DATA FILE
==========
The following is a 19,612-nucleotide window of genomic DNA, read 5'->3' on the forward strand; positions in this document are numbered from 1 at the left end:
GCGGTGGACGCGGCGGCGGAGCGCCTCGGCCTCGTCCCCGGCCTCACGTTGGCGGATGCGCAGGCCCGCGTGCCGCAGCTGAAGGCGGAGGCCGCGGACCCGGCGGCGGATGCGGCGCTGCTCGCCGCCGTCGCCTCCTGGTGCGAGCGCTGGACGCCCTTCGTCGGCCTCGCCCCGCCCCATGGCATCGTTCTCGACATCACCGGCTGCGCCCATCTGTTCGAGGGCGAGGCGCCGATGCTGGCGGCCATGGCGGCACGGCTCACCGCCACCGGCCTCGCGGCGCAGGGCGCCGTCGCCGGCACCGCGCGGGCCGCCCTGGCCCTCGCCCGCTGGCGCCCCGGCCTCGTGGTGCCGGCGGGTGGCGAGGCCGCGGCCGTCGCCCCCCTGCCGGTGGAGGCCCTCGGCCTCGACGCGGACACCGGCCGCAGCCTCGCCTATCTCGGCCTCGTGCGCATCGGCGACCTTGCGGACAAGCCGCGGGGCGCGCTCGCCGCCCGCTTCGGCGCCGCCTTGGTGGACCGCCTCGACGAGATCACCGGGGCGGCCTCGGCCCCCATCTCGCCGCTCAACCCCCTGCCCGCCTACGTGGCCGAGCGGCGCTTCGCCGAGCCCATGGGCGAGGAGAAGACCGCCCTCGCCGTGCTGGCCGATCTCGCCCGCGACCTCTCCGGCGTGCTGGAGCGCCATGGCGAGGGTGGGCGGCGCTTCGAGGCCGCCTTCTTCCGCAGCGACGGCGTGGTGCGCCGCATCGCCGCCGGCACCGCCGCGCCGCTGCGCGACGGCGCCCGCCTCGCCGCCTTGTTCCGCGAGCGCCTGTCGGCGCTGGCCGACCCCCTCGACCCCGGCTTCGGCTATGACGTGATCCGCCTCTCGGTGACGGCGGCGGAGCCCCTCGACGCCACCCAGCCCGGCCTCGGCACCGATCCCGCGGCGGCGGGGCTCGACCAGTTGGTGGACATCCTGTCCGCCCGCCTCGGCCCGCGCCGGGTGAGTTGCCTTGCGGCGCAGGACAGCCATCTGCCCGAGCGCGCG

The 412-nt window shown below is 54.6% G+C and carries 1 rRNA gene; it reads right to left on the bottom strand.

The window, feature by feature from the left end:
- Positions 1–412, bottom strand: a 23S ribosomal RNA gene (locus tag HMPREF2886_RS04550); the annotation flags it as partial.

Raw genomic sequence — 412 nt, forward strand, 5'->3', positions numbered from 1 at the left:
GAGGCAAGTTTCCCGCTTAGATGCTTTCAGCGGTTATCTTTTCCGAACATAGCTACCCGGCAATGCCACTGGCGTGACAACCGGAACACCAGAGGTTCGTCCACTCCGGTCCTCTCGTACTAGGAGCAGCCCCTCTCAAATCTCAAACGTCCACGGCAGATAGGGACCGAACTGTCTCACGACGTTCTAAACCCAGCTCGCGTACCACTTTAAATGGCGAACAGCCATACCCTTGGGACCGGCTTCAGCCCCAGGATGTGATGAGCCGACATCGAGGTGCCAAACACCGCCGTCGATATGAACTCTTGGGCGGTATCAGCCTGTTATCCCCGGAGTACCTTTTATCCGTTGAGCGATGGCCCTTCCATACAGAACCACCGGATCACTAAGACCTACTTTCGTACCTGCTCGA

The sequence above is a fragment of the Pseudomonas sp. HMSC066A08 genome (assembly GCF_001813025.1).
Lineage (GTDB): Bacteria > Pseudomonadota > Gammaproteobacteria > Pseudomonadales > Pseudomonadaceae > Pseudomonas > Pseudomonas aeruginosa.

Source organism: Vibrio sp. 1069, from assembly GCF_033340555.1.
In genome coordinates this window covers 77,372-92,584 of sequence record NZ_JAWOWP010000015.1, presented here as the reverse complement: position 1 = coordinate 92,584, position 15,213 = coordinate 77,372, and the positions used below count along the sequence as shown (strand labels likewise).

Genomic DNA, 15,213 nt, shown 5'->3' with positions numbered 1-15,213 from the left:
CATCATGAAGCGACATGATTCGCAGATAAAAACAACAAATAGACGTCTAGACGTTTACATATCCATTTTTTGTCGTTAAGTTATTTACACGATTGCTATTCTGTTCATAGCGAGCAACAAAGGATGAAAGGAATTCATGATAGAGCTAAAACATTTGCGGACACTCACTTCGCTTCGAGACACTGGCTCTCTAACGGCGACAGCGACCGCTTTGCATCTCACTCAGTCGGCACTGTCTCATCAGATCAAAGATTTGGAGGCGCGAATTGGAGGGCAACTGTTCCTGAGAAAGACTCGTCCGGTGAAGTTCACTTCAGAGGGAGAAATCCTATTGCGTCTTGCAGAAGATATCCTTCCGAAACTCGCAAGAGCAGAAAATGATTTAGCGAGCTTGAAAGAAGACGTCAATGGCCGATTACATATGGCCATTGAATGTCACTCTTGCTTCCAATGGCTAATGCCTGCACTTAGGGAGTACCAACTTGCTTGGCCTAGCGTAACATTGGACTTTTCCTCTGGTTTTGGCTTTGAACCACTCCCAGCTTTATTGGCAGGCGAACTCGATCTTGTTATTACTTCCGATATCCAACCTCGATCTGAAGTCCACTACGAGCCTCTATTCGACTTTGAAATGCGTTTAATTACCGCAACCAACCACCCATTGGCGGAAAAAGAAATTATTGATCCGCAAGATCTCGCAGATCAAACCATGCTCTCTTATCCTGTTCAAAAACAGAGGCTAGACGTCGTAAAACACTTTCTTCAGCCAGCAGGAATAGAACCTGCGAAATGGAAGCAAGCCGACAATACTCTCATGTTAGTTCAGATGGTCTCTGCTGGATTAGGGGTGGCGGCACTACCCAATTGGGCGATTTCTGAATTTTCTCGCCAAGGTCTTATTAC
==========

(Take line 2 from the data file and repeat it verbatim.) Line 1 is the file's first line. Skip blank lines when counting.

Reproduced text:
GCGGTGGACGCGGCGGCGGAGCGCCTCGGCCTCGTCCCCGGCCTCACGTTGGCGGATGCGCAGGCCCGCGTGCCGCAGCTGAAGGCGGAGGCCGCGGACCCGGCGGCGGATGCGGCGCTGCTCGCCGCCGTCGCCTCCTGGTGCGAGCGCTGGACGCCCTTCGTCGGCCTCGCCCCGCCCCATGGCATCGTTCTCGACATCACCGGCTGCGCCCATCTGTTCGAGGGCGAGGCGCCGATGCTGGCGGCCATGGCGGCACGGCTCACCGCCACCGGCCTCGCGGCGCAGGGCGCCGTCGCCGGCACCGCGCGGGCCGCCCTGGCCCTCGCCCGCTGGCGCCCCGGCCTCGTGGTGCCGGCGGGTGGCGAGGCCGCGGCCGTCGCCCCCCTGCCGGTGGAGGCCCTCGGCCTCGACGCGGACACCGGCCGCAGCCTCGCCTATCTCGGCCTCGTGCGCATCGGCGACCTTGCGGACAAGCCGCGGGGCGCGCTCGCCGCCCGCTTCGGCGCCGCCTTGGTGGACCGCCTCGACGAGATCACCGGGGCGGCCTCGGCCCCCATCTCGCCGCTCAACCCCCTGCCCGCCTACGTGGCCGAGCGGCGCTTCGCCGAGCCCATGGGCGAGGAGAAGACCGCCCTCGCCGTGCTGGCCGATCTCGCCCGCGACCTCTCCGGCGTGCTGGAGCGCCATGGCGAGGGTGGGCGGCGCTTCGAGGCCGCCTTCTTCCGCAGCGACGGCGTGGTGCGCCGCATCGCCGCCGGCACCGCCGCGCCGCTGCGCGACGGCGCCCGCCTCGCCGCCTTGTTCCGCGAGCGCCTGTCGGCGCTGGCCGACCCCCTCGACCCCGGCTTCGGCTATGACGTGATCCGCCTCTCGGTGACGGCGGCGGAGCCCCTCGACGCCACCCAGCCCGGCCTCGGCACCGATCCCGCGGCGGCGGGGCTCGACCAGTTGGTGGACATCCTGTCCGCCCGCCTCGGCCCGCGCCGGGTGAGTTGCCTTGCGGCGCAGGACAGCCATCTGCCCGAGCGCGCG